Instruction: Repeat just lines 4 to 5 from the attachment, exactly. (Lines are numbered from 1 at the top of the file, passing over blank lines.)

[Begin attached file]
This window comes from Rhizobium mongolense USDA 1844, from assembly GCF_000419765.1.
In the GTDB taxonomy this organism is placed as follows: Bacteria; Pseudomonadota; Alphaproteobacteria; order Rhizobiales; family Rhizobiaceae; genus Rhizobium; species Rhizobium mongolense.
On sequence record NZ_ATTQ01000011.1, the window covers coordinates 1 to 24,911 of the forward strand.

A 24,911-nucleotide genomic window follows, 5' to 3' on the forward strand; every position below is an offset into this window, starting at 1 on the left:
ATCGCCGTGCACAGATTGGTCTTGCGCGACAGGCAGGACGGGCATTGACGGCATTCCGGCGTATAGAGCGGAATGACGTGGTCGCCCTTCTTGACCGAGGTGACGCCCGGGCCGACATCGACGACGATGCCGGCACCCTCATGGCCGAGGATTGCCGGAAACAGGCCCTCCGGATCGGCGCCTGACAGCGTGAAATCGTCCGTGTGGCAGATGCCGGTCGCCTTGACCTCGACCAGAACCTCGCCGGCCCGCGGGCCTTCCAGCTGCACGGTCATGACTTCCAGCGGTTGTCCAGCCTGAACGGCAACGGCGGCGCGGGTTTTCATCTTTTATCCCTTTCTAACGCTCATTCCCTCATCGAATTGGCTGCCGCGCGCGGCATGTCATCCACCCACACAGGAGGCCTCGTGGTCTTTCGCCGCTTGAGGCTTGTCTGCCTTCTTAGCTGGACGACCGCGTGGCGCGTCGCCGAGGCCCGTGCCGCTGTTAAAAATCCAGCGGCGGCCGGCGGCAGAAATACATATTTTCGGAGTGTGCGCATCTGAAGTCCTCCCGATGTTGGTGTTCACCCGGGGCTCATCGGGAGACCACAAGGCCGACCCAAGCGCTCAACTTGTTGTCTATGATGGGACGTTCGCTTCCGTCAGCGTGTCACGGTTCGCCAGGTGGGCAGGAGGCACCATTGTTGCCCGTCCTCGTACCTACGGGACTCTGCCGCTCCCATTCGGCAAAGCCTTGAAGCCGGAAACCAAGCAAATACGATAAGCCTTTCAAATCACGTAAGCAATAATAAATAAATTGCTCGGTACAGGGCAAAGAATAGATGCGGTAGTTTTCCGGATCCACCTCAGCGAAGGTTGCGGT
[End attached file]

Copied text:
A 24,911-nucleotide genomic window follows, 5' to 3' on the forward strand; every position below is an offset into this window, starting at 1 on the left:
ATCGCCGTGCACAGATTGGTCTTGCGCGACAGGCAGGACGGGCATTGACGGCATTCCGGCGTATAGAGCGGAATGACGTGGTCGCCCTTCTTGACCGAGGTGACGCCCGGGCCGACATCGACGACGATGCCGGCACCCTCATGGCCGAGGATTGCCGGAAACAGGCCCTCCGGATCGGCGCCTGACAGCGTGAAATCGTCCGTGTGGCAGATGCCGGTCGCCTTGACCTCGACCAGAACCTCGCCGGCCCGCGGGCCTTCCAGCTGCACGGTCATGACTTCCAGCGGTTGTCCAGCCTGAACGGCAACGGCGGCGCGGGTTTTCATCTTTTATCCCTTTCTAACGCTCATTCCCTCATCGAATTGGCTGCCGCGCGCGGCATGTCATCCACCCACACAGGAGGCCTCGTGGTCTTTCGCCGCTTGAGGCTTGTCTGCCTTCTTAGCTGGACGACCGCGTGGCGCGTCGCCGAGGCCCGTGCCGCTGTTAAAAATCCAGCGGCGGCCGGCGGCAGAAATACATATTTTCGGAGTGTGCGCATCTGAAGTCCTCCCGATGTTGGTGTTCACCCGGGGCTCATCGGGAGACCACAAGGCCGACCCAAGCGCTCAACTTGTTGTCTATGATGGGACGTTCGCTTCCGTCAGCGTGTCACGGTTCGCCAGGTGGGCAGGAGGCACCATTGTTGCCCGTCCTCGTACCTACGGGACTCTGCCGCTCCCATTCGGCAAAGCCTTGAAGCCGGAAACCAAGCAAATACGATAAGCCTTTCAAATCACGTAAGCAATAATAAATAAATTGCTCGGTACAGGGCAAAGAATAGATGCGGTAGTTTTCCGGATCCACCTCAGCGAAGGTTGCGGT